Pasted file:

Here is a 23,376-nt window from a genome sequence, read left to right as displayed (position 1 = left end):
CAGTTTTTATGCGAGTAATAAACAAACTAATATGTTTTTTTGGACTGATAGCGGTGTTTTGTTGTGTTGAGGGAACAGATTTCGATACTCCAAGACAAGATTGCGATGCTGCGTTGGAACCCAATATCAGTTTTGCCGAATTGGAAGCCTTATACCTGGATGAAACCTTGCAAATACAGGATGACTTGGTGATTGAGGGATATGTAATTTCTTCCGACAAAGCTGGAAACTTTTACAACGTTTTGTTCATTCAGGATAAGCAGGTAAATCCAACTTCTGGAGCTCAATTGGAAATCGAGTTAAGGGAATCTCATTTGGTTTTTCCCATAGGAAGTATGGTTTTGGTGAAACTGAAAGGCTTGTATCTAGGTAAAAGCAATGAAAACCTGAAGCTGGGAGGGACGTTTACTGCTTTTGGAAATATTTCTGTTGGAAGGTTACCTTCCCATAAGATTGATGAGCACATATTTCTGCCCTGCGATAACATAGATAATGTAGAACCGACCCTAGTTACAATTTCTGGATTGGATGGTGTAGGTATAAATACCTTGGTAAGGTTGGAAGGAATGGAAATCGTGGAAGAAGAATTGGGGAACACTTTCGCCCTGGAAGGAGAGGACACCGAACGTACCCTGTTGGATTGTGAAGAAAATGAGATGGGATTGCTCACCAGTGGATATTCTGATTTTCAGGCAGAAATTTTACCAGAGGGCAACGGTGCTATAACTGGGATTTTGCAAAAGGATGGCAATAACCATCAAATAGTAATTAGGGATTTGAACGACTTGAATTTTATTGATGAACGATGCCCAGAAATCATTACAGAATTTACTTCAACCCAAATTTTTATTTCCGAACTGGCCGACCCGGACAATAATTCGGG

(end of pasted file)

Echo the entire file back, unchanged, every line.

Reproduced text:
Here is a 23,376-nt window from a genome sequence, read left to right as displayed (position 1 = left end):
CAGTTTTTATGCGAGTAATAAACAAACTAATATGTTTTTTTGGACTGATAGCGGTGTTTTGTTGTGTTGAGGGAACAGATTTCGATACTCCAAGACAAGATTGCGATGCTGCGTTGGAACCCAATATCAGTTTTGCCGAATTGGAAGCCTTATACCTGGATGAAACCTTGCAAATACAGGATGACTTGGTGATTGAGGGATATGTAATTTCTTCCGACAAAGCTGGAAACTTTTACAACGTTTTGTTCATTCAGGATAAGCAGGTAAATCCAACTTCTGGAGCTCAATTGGAAATCGAGTTAAGGGAATCTCATTTGGTTTTTCCCATAGGAAGTATGGTTTTGGTGAAACTGAAAGGCTTGTATCTAGGTAAAAGCAATGAAAACCTGAAGCTGGGAGGGACGTTTACTGCTTTTGGAAATATTTCTGTTGGAAGGTTACCTTCCCATAAGATTGATGAGCACATATTTCTGCCCTGCGATAACATAGATAATGTAGAACCGACCCTAGTTACAATTTCTGGATTGGATGGTGTAGGTATAAATACCTTGGTAAGGTTGGAAGGAATGGAAATCGTGGAAGAAGAATTGGGGAACACTTTCGCCCTGGAAGGAGAGGACACCGAACGTACCCTGTTGGATTGTGAAGAAAATGAGATGGGATTGCTCACCAGTGGATATTCTGATTTTCAGGCAGAAATTTTACCAGAGGGCAACGGTGCTATAACTGGGATTTTGCAAAAGGATGGCAATAACCATCAAATAGTAATTAGGGATTTGAACGACTTGAATTTTATTGATGAACGATGCCCAGAAATCATTACAGAATTTACTTCAACCCAAATTTTTATTTCCGAACTGGCCGACCCGGACAATAATTCGGG